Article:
Space Power: A Critical Strength and a Critical Vulnerability of the US Military
NAVAL WAR COLL NEWPORT RI JOINT MILITARY OPERATIONS DEPT
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In January 2007, China successfully tested a direct-ascent anti-satellite ASAT weapon, launching a kinetic kill vehicle staged atop a ballistic missile to destroy an aging weather satellite orbiting 537 miles above earth. Though not the first such test US space agencies had detected nor necessarily the most aggressive, as Air Force Chief of Staff General T. Michael Moseley explained to members of the Senate Armed Services Committee, the January test confirmed China can attrit and literally kill satellites. Few would counter the assertion space systems have become critical to the efficacy of the instruments of national power, but to what extent do capabilities such as those demonstrated by Chinas ASAT testing threaten the successful conduct of the nations diplomatic, information, military, and economic activities This paper specifically seeks to determine whether a potential adversarys ability to conduct counterspace operations makes space power a critical vulnerability of the US military. Iraqs 2003 counterspace operations provide proof positive the unchallenged space superiority the US military has enjoyed since Desert Storm can no longer be taken for granted. The United States disproportionate dependence on highly vulnerable space systems provides its enemies a recognizable opportunity to degrade the effectiveness of American forces that they are increasingly willing and capable of exploiting. By incorporating threat-based considerations into operational plans, wargames, and exercises, theater commanders can better prepare their forces for the operational implications of war in space.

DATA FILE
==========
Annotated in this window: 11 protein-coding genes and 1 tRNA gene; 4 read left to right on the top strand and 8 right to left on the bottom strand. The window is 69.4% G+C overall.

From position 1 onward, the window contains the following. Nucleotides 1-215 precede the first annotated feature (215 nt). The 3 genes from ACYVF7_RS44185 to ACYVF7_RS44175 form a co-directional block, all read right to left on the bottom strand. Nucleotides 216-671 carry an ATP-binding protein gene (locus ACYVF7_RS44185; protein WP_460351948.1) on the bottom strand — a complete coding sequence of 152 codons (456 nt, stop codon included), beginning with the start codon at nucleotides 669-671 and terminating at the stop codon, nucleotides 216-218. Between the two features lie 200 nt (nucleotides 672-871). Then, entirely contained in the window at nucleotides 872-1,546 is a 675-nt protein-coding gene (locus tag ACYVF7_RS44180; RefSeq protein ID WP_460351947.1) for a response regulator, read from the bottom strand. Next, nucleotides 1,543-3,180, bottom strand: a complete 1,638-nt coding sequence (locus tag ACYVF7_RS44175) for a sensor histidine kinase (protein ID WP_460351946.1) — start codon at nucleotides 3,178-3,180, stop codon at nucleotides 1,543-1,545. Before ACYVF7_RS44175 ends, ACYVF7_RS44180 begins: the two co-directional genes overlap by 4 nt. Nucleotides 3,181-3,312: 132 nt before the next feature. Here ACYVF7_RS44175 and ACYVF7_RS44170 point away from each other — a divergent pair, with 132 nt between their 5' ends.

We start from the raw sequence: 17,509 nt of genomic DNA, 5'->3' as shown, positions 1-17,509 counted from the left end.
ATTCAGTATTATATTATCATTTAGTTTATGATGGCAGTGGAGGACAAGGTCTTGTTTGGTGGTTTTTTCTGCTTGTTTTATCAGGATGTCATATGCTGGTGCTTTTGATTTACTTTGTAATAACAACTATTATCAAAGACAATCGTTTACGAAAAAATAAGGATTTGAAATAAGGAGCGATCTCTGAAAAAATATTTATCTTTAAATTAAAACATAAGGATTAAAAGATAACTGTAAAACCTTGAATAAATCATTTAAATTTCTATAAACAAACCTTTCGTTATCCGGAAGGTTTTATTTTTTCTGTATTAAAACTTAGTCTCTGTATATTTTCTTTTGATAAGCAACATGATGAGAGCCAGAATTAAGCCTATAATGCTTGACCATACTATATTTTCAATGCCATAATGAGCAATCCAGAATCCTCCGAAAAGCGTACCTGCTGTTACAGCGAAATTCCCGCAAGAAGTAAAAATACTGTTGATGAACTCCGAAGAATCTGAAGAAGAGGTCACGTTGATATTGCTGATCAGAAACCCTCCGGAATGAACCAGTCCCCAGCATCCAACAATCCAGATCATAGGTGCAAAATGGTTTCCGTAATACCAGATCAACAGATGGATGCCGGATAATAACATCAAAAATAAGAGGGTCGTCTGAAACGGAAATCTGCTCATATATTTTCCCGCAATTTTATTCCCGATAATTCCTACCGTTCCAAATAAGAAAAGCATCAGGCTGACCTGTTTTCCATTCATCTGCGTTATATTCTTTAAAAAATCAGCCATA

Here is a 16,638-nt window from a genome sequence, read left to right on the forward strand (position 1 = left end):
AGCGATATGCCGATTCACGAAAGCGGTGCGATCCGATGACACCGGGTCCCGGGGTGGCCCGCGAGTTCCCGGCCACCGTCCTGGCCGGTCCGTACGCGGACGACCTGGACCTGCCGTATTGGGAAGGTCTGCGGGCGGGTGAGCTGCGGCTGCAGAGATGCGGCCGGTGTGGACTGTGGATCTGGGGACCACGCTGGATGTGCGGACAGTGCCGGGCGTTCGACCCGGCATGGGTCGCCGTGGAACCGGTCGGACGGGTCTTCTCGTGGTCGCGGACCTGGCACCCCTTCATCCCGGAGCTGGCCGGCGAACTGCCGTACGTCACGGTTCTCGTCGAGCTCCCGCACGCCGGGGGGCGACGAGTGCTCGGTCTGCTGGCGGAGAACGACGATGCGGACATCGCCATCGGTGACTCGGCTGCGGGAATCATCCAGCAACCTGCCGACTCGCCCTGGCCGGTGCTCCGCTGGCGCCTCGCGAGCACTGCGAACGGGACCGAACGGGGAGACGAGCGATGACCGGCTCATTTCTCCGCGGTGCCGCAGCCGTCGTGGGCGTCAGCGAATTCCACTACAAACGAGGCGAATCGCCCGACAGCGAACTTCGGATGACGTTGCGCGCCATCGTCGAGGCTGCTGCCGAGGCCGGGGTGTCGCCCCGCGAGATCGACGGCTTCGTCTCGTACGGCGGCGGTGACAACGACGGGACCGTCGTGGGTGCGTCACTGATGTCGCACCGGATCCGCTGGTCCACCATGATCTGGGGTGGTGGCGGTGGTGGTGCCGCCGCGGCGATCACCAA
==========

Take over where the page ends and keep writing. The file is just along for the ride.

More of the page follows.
- Guided Missiles
- Unmanned Spacecraft
- Military Operations, Strategy and Tactics